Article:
< Back

Bala Cynwyd

  • City Avenue to Old lancaster Rd Bala Cynwyd, PA 19004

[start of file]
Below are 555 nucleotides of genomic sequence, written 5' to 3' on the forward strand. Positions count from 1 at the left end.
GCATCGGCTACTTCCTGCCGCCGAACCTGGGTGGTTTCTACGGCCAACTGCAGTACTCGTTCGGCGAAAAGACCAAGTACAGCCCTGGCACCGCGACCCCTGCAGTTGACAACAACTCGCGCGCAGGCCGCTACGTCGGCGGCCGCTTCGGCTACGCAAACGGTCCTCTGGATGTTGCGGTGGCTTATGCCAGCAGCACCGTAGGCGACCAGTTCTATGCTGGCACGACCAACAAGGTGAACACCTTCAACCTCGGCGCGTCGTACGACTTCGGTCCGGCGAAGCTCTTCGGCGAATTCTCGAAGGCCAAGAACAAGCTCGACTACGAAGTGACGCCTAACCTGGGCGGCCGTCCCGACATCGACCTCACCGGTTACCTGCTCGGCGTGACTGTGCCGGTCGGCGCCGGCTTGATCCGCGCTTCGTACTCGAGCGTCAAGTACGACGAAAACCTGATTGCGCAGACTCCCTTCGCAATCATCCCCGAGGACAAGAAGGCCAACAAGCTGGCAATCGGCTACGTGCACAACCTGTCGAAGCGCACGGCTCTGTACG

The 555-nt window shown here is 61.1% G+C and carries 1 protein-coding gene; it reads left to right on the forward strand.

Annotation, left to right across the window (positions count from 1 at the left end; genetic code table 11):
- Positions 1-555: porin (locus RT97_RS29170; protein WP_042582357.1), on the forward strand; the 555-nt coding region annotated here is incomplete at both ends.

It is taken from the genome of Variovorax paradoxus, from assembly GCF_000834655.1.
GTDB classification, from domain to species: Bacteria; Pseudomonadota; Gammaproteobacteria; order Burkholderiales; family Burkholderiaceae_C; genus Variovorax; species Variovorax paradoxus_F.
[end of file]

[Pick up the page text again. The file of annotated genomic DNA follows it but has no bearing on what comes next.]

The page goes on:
Bala Cynwyd lies in the Welsh Tract of Pennsylvania and was settled in the 1680s by Welsh Quakers, who named it after the town of Bala and the village of Cynwyd in Wales. A mixed residential community made up predominantly of single-family detached homes, it extends west of the Philadelphia city limits represented by City Line Avenue from Old Lancaster Road at 54th Street west to Meeting House Lane and then along Manayunk and Conshohocken State Roads north to Mary Watersford Road, then east along Belmont Avenue back to City Line. This large residential district contains some of Lower Merion's oldest and finest stone mansions, built mainly from 1880 through the 1920s and located in the sycamore-lined district between Montgomery Avenue and Levering Mill Road, as well as split level tract houses built east of Manayunk Road just after World War II. As the name indicates, Bala Cynwyd was originally settled in 1682 by Welsh colonists of the same group that settled and developed Lower Merion. These sturdy pioneers came into this splendid rolling country, lying west of the Schuylkill River, very early in the development of Pennsylvania. The sterling qualities of these men and women have been perpetuated in the home loving, civic minded communities that have grown up in the region where their scattered farms, mills and hamlets were established. These colonists were Quakers, from the lake region of northern Wales, and they came here to freely practice their faith and to live in peace with their neighbors. These goals are evidenced when they established the landmarks of the Merion Friends Meetinghouse and the Lower Merion Academy